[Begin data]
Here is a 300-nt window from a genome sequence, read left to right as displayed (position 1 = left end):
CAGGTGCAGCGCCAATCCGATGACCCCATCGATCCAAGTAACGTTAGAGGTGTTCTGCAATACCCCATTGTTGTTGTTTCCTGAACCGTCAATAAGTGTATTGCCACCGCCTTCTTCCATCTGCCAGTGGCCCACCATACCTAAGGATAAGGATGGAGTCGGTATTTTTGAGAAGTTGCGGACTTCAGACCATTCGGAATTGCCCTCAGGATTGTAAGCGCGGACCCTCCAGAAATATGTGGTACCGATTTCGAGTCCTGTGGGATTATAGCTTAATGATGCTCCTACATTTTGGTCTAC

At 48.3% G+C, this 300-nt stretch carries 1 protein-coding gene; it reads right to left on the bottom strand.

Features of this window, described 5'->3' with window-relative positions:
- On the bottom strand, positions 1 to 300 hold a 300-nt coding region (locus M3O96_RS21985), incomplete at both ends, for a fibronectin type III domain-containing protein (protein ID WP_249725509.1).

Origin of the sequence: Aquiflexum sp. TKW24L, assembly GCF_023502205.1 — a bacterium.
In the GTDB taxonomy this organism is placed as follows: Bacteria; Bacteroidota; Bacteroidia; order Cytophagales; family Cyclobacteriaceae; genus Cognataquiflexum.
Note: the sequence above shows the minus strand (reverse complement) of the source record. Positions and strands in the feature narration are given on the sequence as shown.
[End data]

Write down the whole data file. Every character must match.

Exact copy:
Here is a 300-nt window from a genome sequence, read left to right as displayed (position 1 = left end):
CAGGTGCAGCGCCAATCCGATGACCCCATCGATCCAAGTAACGTTAGAGGTGTTCTGCAATACCCCATTGTTGTTGTTTCCTGAACCGTCAATAAGTGTATTGCCACCGCCTTCTTCCATCTGCCAGTGGCCCACCATACCTAAGGATAAGGATGGAGTCGGTATTTTTGAGAAGTTGCGGACTTCAGACCATTCGGAATTGCCCTCAGGATTGTAAGCGCGGACCCTCCAGAAATATGTGGTACCGATTTCGAGTCCTGTGGGATTATAGCTTAATGATGCTCCTACATTTTGGTCTAC

At 48.3% G+C, this 300-nt stretch carries 1 protein-coding gene; it reads right to left on the bottom strand.

Features of this window, described 5'->3' with window-relative positions:
- On the bottom strand, positions 1 to 300 hold a 300-nt coding region (locus M3O96_RS21985), incomplete at both ends, for a fibronectin type III domain-containing protein (protein ID WP_249725509.1).

Origin of the sequence: Aquiflexum sp. TKW24L, assembly GCF_023502205.1 — a bacterium.
In the GTDB taxonomy this organism is placed as follows: Bacteria; Bacteroidota; Bacteroidia; order Cytophagales; family Cyclobacteriaceae; genus Cognataquiflexum.
Note: the sequence above shows the minus strand (reverse complement) of the source record. Positions and strands in the feature narration are given on the sequence as shown.